Just 11 out of 3,000 equity partners at the Big 4 are black, according to a leading story by The Daily Telegraph.
This, says the report, equates to less than 0.4% of the total, compared to 3.3% of the UK population.
Deloitte were found to have just one black equity partner, EY and KPMG have two each, and PwC has six.
The bosses are now pledging to push for better diversity in the top ranks of the firms.
PwC’s chairman, Kevin Ellis, said: “We should have more black people in senior roles and are accelerating our plans.”
It has announced mandatory unconscious bias training for all staff, and wellbeing support for those affected by the Black Lives Matter movement.
On top of the Partner diversity council there will also be a KPMG staff diversity council. To ensure all voices are heard.
EY’s UK chief, Steve Varley explained that his firm will double the proportion who identify as black, Asian and minority ethnic (BAME) to 20% by 2025.
All of the Big 4 currently disclose their ethnicity pay gap data, but that doesn’t include a breakdown of the ethnicity of partners. At junior levels the workforce is more diverse.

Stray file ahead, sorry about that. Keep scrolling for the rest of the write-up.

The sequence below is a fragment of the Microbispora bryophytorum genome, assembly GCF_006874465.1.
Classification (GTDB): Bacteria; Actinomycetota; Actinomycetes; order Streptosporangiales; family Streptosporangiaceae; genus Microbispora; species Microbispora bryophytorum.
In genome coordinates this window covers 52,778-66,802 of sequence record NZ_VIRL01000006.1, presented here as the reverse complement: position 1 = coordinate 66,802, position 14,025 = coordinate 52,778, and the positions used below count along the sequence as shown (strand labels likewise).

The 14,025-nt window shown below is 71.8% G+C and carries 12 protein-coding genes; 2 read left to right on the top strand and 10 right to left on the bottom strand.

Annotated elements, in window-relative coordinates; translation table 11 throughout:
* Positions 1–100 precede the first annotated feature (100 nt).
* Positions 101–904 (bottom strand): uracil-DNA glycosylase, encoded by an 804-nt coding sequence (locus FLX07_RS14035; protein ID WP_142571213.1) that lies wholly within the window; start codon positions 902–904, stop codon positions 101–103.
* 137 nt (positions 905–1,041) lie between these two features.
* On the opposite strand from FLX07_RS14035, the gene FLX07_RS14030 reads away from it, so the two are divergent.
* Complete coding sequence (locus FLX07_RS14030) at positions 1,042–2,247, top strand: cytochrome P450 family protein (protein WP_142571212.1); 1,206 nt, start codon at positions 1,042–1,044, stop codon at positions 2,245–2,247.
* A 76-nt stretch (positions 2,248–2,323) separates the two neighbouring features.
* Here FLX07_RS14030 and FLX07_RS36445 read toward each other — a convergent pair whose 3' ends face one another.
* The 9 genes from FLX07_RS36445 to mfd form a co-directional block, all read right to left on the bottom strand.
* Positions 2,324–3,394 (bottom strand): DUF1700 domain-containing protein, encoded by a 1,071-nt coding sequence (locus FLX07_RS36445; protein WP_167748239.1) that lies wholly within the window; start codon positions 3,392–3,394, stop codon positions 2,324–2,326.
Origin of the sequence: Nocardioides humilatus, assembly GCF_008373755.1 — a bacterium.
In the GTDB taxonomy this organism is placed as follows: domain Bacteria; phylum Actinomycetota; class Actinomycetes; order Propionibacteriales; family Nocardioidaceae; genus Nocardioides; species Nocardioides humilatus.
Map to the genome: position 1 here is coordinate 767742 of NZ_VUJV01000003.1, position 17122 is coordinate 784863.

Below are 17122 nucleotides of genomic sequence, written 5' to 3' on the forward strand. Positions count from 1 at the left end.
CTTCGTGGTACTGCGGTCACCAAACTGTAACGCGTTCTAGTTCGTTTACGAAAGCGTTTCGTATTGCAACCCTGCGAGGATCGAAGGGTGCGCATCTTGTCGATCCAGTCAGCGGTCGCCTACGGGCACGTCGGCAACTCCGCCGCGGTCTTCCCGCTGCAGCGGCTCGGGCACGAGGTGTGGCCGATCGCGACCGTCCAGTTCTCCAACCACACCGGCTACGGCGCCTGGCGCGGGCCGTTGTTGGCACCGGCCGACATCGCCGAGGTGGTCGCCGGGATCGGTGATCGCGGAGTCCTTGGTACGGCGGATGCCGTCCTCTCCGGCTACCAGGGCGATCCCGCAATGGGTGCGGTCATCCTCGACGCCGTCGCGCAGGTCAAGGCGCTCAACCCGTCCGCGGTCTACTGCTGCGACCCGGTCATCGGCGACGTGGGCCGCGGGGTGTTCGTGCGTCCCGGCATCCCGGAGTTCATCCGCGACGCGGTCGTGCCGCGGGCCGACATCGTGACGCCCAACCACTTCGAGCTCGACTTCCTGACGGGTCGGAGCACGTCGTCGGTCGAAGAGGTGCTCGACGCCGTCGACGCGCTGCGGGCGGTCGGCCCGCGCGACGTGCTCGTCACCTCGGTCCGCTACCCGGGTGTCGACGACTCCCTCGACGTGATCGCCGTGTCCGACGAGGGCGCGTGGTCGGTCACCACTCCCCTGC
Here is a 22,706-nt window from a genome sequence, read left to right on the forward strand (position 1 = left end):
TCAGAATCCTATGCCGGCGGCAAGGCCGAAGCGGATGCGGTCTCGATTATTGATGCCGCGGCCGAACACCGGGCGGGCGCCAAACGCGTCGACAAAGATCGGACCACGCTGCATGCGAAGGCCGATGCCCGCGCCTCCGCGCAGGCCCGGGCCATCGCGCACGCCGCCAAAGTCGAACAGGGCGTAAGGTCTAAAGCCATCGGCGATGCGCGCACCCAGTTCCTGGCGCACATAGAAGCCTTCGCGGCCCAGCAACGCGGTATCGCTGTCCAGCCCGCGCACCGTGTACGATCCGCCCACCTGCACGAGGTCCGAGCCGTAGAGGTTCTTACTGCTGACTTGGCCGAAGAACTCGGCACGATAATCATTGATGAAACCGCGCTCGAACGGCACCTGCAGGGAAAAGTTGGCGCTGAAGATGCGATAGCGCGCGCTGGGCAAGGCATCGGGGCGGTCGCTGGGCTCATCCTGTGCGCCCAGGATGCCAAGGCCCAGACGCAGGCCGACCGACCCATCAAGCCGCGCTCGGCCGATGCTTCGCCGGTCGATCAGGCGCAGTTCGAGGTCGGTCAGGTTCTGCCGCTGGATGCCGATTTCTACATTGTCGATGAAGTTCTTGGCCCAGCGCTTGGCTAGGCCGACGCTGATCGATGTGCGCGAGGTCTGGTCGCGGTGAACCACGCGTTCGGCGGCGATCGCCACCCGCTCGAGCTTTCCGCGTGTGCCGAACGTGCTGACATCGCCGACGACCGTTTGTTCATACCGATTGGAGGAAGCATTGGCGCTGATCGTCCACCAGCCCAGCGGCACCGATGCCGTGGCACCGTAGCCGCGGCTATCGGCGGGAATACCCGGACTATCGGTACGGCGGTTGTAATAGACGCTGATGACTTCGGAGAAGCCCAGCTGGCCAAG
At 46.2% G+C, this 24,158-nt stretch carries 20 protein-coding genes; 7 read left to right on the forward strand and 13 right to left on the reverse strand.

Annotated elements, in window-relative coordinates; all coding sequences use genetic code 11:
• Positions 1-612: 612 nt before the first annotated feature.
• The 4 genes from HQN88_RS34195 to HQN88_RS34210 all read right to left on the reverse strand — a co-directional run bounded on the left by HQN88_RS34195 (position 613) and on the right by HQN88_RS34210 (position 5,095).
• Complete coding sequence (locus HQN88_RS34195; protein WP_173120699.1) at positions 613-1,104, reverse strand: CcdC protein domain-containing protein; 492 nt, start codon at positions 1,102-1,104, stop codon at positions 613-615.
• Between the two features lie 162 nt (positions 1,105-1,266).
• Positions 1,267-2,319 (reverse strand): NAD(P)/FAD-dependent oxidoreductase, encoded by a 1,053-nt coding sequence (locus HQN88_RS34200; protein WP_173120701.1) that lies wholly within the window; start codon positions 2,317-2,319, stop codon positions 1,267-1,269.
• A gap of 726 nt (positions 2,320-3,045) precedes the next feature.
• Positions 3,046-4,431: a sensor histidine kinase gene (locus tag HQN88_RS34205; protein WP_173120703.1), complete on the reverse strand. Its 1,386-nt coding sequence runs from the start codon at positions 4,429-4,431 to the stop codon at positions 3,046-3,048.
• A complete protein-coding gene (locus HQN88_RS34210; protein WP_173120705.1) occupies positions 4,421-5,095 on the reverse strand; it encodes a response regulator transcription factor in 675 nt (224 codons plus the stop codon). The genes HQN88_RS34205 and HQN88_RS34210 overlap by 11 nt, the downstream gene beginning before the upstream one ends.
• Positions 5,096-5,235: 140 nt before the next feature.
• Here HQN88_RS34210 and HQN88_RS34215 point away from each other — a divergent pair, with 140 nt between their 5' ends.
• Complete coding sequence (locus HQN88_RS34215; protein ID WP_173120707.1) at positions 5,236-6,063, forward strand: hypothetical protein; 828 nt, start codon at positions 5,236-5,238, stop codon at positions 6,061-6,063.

So, for example at EY some 4,3% of workers are black compared to 1% of partners.
Deloitte’s Dimple Agarwal stressed it will be announcing a new strategy within weeks. She said: “We have a lot to do and much further to go.”
Meanwhile, at KPMG Anna Purchas, head of people is reported as saying it has exceed its recruitment target for BAME graduates and apprentices this year. Last year research from Green Park revealed that just one of the UK’s Top 20 accountancy firms was led by a CEO from a black, Asian or minority ethnic (BAME) background. Meanwhile, female leadership across the broader sweep of the leading firms in the sector stood at 15%. Green Park’s CEO Raj Tulsiani said: “The findings…serve to underline the reasons why leaders are being confronted with a steady erosion of public trust in institutions that provide business advice. For many the absence of diversity in the accounting sector is a clear signal that firms don’t understand the need to modernise to reflect their customers.”